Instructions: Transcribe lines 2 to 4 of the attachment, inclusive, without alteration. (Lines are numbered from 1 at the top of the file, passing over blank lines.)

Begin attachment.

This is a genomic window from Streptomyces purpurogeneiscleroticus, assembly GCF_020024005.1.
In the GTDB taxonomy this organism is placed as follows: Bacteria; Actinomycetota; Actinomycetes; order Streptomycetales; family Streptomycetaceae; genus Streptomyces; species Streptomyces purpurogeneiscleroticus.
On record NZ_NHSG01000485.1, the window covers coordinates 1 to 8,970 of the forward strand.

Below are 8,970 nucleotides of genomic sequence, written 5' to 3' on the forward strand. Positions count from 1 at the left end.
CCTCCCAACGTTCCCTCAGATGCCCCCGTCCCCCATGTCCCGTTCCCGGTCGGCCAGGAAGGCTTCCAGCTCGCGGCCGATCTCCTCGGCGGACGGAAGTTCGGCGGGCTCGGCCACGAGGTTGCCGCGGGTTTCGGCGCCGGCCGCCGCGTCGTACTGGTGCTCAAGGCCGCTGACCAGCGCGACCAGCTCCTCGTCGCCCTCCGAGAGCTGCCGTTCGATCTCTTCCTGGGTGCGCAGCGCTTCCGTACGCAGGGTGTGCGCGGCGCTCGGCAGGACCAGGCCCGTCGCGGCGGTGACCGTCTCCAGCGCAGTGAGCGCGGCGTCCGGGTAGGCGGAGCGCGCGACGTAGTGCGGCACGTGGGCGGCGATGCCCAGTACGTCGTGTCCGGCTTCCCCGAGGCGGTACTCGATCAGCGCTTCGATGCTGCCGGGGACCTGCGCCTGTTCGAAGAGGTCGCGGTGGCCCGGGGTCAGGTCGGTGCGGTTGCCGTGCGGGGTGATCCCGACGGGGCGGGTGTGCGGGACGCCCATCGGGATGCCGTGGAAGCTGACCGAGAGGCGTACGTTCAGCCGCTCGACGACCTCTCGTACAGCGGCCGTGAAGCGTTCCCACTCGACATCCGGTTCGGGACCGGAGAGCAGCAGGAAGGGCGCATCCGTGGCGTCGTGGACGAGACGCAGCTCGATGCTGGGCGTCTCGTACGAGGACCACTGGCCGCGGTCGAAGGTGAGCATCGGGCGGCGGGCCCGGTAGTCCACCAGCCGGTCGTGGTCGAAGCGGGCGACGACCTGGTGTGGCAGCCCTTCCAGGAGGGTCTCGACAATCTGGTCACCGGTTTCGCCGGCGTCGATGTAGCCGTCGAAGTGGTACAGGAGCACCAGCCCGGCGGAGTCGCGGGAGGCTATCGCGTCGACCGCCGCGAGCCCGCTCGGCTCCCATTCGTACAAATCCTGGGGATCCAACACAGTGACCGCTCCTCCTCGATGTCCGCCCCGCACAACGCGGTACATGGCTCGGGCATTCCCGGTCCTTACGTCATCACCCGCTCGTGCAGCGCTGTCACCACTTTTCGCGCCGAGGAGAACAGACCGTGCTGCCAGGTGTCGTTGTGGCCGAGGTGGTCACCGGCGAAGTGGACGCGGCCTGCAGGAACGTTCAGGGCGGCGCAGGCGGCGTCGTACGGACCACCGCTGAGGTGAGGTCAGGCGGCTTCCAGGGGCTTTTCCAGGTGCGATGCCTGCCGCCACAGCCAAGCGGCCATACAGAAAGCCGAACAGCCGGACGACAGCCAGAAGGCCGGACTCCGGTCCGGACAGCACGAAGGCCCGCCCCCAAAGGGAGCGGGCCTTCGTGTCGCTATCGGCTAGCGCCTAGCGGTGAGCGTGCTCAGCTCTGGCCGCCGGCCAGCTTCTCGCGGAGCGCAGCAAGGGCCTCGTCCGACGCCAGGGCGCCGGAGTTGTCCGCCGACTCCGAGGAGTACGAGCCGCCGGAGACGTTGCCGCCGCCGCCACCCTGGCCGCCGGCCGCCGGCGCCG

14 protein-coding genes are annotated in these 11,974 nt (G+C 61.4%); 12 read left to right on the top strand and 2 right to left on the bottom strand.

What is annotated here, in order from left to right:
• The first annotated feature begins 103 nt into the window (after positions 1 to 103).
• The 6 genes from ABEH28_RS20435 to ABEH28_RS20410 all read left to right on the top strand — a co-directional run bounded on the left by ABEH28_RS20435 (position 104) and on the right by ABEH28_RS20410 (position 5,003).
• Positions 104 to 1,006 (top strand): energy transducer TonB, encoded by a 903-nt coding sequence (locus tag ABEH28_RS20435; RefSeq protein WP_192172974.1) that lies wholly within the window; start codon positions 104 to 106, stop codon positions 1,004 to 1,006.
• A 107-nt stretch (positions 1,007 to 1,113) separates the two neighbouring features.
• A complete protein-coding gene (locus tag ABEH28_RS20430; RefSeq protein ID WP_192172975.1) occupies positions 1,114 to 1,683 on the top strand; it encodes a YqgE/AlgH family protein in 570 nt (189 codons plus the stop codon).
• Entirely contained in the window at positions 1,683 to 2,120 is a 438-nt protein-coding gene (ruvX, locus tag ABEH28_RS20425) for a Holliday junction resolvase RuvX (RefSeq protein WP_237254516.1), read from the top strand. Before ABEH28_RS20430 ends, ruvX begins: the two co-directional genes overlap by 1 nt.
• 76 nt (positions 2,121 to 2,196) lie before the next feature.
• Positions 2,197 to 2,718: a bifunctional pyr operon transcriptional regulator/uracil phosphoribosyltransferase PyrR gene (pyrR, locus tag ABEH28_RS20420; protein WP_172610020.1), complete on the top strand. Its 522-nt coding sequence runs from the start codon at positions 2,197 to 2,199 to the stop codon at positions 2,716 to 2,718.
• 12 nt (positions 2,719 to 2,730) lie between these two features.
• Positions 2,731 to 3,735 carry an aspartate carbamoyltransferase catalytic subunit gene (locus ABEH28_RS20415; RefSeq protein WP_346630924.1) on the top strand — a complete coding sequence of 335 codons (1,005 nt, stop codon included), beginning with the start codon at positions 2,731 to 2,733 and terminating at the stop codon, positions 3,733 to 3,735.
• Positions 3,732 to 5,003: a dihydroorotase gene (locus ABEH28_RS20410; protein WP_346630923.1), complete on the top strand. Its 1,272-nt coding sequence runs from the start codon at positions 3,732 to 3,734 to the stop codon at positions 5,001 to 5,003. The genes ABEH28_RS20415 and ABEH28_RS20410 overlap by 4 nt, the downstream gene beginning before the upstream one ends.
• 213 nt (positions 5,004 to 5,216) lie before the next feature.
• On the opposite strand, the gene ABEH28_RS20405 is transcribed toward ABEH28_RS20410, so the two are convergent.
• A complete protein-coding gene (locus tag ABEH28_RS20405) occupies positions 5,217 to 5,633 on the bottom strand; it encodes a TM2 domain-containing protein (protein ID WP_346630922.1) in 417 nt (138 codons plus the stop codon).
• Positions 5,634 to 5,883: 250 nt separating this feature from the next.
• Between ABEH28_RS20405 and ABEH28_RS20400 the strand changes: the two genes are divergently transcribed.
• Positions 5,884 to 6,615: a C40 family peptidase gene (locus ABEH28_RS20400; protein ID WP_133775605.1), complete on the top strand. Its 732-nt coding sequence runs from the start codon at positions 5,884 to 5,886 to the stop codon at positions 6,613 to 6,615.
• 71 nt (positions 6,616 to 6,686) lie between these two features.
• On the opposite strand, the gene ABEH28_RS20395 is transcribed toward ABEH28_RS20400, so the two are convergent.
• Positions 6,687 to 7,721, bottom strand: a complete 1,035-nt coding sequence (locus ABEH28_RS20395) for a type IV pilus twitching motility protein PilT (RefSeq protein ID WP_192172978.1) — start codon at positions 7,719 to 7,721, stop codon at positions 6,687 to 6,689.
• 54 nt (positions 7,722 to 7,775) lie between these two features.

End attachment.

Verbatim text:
In the GTDB taxonomy this organism is placed as follows: Bacteria; Actinomycetota; Actinomycetes; order Streptomycetales; family Streptomycetaceae; genus Streptomyces; species Streptomyces purpurogeneiscleroticus.
On record NZ_NHSG01000485.1, the window covers coordinates 1 to 8,970 of the forward strand.

Below are 8,970 nucleotides of genomic sequence, written 5' to 3' on the forward strand. Positions count from 1 at the left end.